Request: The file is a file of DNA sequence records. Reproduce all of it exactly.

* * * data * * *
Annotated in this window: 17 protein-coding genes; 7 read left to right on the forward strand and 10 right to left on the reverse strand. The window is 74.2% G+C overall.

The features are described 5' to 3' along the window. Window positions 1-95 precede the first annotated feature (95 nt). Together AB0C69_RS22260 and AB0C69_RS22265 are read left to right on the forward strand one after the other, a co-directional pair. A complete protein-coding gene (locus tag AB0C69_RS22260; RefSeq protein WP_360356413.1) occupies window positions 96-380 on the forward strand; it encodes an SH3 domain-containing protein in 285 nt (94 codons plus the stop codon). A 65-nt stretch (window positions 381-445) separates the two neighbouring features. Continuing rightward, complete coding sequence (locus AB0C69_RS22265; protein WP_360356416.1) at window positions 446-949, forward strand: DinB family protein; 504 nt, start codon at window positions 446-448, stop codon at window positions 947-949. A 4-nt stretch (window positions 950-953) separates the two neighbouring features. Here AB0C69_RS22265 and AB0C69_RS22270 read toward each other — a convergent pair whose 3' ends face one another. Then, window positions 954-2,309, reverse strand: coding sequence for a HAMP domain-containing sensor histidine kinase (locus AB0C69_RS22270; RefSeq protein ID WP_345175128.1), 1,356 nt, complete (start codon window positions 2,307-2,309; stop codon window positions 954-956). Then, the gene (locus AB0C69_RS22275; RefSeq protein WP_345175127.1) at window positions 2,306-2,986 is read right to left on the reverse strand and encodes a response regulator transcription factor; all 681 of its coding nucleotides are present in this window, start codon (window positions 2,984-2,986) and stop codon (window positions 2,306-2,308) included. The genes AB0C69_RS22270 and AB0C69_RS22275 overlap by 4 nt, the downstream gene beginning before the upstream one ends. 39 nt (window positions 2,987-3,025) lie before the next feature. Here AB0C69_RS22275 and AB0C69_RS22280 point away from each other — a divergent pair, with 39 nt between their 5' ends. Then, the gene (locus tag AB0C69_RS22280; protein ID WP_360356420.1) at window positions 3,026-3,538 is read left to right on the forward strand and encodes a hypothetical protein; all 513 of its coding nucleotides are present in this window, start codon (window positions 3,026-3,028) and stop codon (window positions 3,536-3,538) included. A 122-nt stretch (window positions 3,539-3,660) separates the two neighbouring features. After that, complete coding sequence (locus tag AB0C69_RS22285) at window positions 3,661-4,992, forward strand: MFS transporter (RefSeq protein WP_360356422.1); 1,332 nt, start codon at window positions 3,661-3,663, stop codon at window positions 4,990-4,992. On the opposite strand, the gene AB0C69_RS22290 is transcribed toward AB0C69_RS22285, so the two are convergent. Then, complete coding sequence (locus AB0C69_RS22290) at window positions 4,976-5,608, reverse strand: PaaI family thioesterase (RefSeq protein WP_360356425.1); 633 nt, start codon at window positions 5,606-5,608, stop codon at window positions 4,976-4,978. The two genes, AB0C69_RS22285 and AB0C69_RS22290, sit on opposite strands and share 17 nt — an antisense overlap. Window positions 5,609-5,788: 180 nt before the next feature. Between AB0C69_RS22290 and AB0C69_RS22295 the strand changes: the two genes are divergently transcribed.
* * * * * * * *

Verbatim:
Annotated in this window: 17 protein-coding genes; 7 read left to right on the forward strand and 10 right to left on the reverse strand. The window is 74.2% G+C overall.

The features are described 5' to 3' along the window. Window positions 1-95 precede the first annotated feature (95 nt). Together AB0C69_RS22260 and AB0C69_RS22265 are read left to right on the forward strand one after the other, a co-directional pair. A complete protein-coding gene (locus tag AB0C69_RS22260; RefSeq protein WP_360356413.1) occupies window positions 96-380 on the forward strand; it encodes an SH3 domain-containing protein in 285 nt (94 codons plus the stop codon). A 65-nt stretch (window positions 381-445) separates the two neighbouring features. Continuing rightward, complete coding sequence (locus AB0C69_RS22265; protein WP_360356416.1) at window positions 446-949, forward strand: DinB family protein; 504 nt, start codon at window positions 446-448, stop codon at window positions 947-949. A 4-nt stretch (window positions 950-953) separates the two neighbouring features. Here AB0C69_RS22265 and AB0C69_RS22270 read toward each other — a convergent pair whose 3' ends face one another. Then, window positions 954-2,309, reverse strand: coding sequence for a HAMP domain-containing sensor histidine kinase (locus AB0C69_RS22270; RefSeq protein ID WP_345175128.1), 1,356 nt, complete (start codon window positions 2,307-2,309; stop codon window positions 954-956). Then, the gene (locus AB0C69_RS22275; RefSeq protein WP_345175127.1) at window positions 2,306-2,986 is read right to left on the reverse strand and encodes a response regulator transcription factor; all 681 of its coding nucleotides are present in this window, start codon (window positions 2,984-2,986) and stop codon (window positions 2,306-2,308) included. The genes AB0C69_RS22270 and AB0C69_RS22275 overlap by 4 nt, the downstream gene beginning before the upstream one ends. 39 nt (window positions 2,987-3,025) lie before the next feature. Here AB0C69_RS22275 and AB0C69_RS22280 point away from each other — a divergent pair, with 39 nt between their 5' ends. Then, the gene (locus tag AB0C69_RS22280; protein ID WP_360356420.1) at window positions 3,026-3,538 is read left to right on the forward strand and encodes a hypothetical protein; all 513 of its coding nucleotides are present in this window, start codon (window positions 3,026-3,028) and stop codon (window positions 3,536-3,538) included. A 122-nt stretch (window positions 3,539-3,660) separates the two neighbouring features. After that, complete coding sequence (locus tag AB0C69_RS22285) at window positions 3,661-4,992, forward strand: MFS transporter (RefSeq protein WP_360356422.1); 1,332 nt, start codon at window positions 3,661-3,663, stop codon at window positions 4,990-4,992. On the opposite strand, the gene AB0C69_RS22290 is transcribed toward AB0C69_RS22285, so the two are convergent. Then, complete coding sequence (locus AB0C69_RS22290) at window positions 4,976-5,608, reverse strand: PaaI family thioesterase (RefSeq protein WP_360356425.1); 633 nt, start codon at window positions 5,606-5,608, stop codon at window positions 4,976-4,978. The two genes, AB0C69_RS22285 and AB0C69_RS22290, sit on opposite strands and share 17 nt — an antisense overlap. Window positions 5,609-5,788: 180 nt before the next feature. Between AB0C69_RS22290 and AB0C69_RS22295 the strand changes: the two genes are divergently transcribed.